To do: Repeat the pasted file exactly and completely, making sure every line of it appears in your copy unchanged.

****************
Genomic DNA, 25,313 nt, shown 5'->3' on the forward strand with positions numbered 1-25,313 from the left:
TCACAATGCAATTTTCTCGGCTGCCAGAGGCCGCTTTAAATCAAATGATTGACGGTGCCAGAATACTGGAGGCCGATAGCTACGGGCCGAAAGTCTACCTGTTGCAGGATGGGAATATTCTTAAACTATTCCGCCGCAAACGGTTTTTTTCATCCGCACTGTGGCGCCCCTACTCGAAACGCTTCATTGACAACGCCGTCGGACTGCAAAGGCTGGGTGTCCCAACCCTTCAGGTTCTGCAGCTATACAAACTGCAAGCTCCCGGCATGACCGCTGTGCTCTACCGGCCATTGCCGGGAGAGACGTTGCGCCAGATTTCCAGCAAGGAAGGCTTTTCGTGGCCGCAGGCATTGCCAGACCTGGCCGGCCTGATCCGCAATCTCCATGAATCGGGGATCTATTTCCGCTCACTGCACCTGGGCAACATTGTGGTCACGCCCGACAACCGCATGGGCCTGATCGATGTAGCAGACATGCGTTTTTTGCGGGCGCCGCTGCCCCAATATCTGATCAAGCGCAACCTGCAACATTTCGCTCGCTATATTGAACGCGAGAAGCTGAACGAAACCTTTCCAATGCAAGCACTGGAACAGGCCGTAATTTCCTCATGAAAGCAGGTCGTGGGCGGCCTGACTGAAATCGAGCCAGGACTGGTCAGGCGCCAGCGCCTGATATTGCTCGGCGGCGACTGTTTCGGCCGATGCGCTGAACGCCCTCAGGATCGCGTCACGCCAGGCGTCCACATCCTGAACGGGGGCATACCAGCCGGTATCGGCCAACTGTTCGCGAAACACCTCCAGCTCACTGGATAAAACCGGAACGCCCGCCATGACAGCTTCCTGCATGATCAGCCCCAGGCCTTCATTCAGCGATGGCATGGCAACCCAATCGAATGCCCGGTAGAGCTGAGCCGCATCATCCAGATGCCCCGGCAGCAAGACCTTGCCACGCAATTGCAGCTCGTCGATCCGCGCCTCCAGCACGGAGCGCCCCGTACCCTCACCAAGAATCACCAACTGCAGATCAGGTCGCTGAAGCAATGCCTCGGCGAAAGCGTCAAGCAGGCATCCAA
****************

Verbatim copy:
Genomic DNA, 25,313 nt, shown 5'->3' on the forward strand with positions numbered 1-25,313 from the left:
TCACAATGCAATTTTCTCGGCTGCCAGAGGCCGCTTTAAATCAAATGATTGACGGTGCCAGAATACTGGAGGCCGATAGCTACGGGCCGAAAGTCTACCTGTTGCAGGATGGGAATATTCTTAAACTATTCCGCCGCAAACGGTTTTTTTCATCCGCACTGTGGCGCCCCTACTCGAAACGCTTCATTGACAACGCCGTCGGACTGCAAAGGCTGGGTGTCCCAACCCTTCAGGTTCTGCAGCTATACAAACTGCAAGCTCCCGGCATGACCGCTGTGCTCTACCGGCCATTGCCGGGAGAGACGTTGCGCCAGATTTCCAGCAAGGAAGGCTTTTCGTGGCCGCAGGCATTGCCAGACCTGGCCGGCCTGATCCGCAATCTCCATGAATCGGGGATCTATTTCCGCTCACTGCACCTGGGCAACATTGTGGTCACGCCCGACAACCGCATGGGCCTGATCGATGTAGCAGACATGCGTTTTTTGCGGGCGCCGCTGCCCCAATATCTGATCAAGCGCAACCTGCAACATTTCGCTCGCTATATTGAACGCGAGAAGCTGAACGAAACCTTTCCAATGCAAGCACTGGAACAGGCCGTAATTTCCTCATGAAAGCAGGTCGTGGGCGGCCTGACTGAAATCGAGCCAGGACTGGTCAGGCGCCAGCGCCTGATATTGCTCGGCGGCGACTGTTTCGGCCGATGCGCTGAACGCCCTCAGGATCGCGTCACGCCAGGCGTCCACATCCTGAACGGGGGCATACCAGCCGGTATCGGCCAACTGTTCGCGAAACACCTCCAGCTCACTGGATAAAACCGGAACGCCCGCCATGACAGCTTCCTGCATGATCAGCCCCAGGCCTTCATTCAGCGATGGCATGGCAACCCAATCGAATGCCCGGTAGAGCTGAGCCGCATCATCCAGATGCCCCGGCAGCAAGACCTTGCCACGCAATTGCAGCTCGTCGATCCGCGCCTCCAGCACGGAGCGCCCCGTACCCTCACCAAGAATCACCAACTGCAGATCAGGTCGCTGAAGCAATGCCTCGGCGAAAGCGTCAAGCAGGCATCCAA